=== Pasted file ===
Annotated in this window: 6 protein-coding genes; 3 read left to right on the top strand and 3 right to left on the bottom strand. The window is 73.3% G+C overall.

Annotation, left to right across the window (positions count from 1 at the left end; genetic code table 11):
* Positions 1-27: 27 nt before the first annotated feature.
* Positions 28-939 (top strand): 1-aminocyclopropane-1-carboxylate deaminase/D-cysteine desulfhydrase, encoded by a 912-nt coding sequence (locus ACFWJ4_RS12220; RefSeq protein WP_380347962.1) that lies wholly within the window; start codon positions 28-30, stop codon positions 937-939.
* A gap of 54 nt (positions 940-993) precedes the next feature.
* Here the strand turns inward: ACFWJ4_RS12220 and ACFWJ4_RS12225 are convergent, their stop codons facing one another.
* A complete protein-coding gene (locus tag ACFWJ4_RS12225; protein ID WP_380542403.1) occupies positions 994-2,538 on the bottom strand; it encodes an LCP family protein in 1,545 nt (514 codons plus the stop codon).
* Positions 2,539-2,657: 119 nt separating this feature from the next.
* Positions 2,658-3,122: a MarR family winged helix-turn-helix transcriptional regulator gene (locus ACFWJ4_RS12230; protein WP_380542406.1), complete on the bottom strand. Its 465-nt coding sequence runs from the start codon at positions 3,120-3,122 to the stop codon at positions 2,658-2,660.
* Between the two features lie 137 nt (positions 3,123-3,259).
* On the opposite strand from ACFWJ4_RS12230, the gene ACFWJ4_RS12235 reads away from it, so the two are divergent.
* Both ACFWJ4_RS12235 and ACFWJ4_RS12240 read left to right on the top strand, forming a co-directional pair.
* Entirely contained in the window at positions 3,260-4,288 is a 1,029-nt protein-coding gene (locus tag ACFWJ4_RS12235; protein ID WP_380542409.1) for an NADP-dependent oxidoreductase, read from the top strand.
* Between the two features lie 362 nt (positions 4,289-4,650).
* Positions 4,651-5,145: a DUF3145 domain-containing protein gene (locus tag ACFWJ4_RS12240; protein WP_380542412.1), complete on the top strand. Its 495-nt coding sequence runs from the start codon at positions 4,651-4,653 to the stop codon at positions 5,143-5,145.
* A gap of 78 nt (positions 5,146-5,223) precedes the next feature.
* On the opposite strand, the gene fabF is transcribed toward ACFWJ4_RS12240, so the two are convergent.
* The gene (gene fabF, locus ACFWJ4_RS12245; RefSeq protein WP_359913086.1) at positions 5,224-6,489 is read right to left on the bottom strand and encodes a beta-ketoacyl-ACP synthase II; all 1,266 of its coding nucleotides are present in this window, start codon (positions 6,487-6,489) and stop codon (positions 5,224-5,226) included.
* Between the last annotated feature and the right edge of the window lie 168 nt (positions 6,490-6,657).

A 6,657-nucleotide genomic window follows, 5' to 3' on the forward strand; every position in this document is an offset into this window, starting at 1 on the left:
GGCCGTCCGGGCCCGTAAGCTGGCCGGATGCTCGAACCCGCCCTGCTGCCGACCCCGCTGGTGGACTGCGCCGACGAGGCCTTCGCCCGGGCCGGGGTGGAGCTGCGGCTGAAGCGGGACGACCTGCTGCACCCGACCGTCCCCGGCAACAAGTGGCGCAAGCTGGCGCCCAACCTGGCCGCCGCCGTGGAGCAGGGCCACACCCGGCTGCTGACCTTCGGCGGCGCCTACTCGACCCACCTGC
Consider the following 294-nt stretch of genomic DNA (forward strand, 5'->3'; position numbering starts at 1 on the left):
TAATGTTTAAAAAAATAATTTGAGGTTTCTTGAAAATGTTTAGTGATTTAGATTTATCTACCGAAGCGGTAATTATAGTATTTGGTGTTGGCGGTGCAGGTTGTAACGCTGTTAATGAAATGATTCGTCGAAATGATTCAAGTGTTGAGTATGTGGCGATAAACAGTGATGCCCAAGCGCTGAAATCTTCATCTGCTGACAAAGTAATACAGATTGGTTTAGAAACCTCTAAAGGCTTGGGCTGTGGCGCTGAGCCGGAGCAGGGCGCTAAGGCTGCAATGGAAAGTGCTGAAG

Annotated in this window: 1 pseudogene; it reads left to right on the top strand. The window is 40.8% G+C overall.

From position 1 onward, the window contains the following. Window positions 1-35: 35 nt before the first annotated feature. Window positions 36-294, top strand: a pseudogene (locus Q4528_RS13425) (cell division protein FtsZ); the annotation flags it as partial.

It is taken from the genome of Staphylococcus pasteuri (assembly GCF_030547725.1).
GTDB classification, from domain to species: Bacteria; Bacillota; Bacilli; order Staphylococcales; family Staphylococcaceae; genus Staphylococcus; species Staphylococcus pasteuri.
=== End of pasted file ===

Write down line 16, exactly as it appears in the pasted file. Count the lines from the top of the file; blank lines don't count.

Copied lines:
* A gap of 78 nt (positions 5,146-5,223) precedes the next feature.